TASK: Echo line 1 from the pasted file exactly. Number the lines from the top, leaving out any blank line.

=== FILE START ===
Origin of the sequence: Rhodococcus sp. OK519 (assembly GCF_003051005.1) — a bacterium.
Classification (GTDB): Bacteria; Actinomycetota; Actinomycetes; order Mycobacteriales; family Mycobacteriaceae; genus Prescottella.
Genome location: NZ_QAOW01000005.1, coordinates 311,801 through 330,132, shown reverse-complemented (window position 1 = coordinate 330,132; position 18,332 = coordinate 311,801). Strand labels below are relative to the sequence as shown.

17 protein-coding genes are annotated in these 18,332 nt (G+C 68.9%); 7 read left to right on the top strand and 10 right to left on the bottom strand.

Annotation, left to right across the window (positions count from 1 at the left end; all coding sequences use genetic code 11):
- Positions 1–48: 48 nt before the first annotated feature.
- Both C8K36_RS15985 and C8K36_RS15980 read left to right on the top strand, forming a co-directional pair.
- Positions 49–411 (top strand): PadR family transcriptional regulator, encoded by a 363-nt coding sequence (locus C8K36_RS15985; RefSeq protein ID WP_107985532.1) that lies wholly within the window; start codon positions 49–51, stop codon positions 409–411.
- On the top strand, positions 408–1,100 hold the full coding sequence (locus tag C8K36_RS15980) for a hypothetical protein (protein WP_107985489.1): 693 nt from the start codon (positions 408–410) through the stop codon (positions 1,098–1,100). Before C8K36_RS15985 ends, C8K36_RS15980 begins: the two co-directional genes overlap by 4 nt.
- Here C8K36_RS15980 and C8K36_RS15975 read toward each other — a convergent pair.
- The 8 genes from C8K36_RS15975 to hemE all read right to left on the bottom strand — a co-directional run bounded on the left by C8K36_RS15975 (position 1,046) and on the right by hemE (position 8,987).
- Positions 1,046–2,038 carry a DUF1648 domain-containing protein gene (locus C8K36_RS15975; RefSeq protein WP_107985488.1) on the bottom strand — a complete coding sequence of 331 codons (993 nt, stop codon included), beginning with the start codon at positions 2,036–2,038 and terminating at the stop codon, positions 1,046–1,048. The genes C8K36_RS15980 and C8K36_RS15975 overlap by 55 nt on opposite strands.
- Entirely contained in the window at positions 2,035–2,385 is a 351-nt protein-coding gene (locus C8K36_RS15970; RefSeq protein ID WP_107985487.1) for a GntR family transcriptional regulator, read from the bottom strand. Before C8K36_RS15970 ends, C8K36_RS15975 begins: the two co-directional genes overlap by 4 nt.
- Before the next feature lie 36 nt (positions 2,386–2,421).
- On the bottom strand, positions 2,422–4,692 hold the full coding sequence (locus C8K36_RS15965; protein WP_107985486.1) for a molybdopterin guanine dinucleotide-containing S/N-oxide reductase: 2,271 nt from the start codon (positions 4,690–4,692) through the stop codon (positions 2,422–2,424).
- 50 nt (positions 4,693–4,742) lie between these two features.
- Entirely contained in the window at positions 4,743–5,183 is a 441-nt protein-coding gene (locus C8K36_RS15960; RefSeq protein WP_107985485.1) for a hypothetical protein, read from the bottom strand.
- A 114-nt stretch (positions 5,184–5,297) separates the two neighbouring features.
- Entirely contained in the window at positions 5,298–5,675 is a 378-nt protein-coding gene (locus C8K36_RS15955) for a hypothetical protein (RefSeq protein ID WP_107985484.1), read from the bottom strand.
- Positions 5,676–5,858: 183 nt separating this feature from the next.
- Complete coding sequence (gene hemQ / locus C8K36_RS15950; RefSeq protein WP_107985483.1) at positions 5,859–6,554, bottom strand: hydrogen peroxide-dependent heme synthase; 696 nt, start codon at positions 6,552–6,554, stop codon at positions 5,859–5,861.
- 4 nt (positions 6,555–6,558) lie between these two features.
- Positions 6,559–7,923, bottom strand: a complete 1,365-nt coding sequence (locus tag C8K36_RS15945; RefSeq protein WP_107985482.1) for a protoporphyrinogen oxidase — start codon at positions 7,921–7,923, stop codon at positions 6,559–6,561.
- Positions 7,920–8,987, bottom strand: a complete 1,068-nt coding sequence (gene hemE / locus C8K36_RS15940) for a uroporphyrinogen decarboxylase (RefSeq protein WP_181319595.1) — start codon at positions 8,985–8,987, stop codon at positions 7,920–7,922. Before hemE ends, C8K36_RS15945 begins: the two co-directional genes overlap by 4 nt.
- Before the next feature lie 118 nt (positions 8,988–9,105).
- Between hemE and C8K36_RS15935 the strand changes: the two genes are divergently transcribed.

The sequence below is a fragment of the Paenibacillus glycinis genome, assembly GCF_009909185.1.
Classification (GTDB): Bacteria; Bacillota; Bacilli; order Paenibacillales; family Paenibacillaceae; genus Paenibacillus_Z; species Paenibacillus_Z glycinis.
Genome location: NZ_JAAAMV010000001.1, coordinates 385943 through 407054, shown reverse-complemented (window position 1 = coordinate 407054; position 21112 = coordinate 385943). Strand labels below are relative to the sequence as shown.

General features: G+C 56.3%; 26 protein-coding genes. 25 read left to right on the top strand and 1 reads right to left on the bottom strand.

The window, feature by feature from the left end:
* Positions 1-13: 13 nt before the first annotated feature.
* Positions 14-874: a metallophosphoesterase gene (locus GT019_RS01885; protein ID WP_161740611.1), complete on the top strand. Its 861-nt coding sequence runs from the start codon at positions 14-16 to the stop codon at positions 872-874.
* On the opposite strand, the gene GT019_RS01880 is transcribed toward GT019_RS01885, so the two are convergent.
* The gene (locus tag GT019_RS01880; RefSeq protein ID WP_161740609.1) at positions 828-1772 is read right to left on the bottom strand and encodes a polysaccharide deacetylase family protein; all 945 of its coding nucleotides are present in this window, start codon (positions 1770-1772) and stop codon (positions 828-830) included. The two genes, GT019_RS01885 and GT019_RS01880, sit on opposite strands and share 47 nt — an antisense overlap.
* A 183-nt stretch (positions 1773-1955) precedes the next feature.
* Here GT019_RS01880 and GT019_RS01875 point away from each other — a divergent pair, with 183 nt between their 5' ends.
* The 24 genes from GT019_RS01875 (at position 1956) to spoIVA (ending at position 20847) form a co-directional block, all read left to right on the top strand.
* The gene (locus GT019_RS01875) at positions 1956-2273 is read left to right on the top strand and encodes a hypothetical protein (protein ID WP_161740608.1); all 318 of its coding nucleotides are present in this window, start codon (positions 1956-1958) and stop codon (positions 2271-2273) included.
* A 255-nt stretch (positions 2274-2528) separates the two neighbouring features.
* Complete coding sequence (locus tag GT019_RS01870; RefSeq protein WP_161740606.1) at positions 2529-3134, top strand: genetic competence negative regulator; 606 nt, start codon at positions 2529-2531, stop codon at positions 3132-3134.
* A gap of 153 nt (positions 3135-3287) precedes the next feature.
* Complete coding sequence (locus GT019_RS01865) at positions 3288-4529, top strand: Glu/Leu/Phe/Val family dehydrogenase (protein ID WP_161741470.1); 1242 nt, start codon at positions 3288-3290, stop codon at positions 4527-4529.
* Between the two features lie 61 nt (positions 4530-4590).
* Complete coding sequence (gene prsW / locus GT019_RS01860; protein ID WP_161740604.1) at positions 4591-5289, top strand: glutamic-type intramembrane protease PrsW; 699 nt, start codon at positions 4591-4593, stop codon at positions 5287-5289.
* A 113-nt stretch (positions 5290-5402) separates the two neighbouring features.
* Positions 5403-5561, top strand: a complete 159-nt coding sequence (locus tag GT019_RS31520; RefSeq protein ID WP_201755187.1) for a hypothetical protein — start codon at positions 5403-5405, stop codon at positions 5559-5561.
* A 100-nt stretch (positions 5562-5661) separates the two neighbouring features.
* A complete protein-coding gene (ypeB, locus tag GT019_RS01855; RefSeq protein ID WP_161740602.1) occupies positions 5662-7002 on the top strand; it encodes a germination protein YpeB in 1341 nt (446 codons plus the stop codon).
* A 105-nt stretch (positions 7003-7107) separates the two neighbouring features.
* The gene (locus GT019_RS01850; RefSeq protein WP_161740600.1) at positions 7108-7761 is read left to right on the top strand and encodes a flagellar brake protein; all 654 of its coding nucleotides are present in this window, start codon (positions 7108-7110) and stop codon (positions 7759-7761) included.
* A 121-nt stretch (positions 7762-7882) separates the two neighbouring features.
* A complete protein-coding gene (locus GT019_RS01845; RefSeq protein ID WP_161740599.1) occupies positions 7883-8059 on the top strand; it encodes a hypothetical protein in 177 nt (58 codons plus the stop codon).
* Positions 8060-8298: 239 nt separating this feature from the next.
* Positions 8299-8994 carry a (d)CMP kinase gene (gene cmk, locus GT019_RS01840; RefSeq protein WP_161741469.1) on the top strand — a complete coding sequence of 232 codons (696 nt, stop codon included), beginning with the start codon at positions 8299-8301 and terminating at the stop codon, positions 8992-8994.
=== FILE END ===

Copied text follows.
Origin of the sequence: Rhodococcus sp. OK519 (assembly GCF_003051005.1) — a bacterium.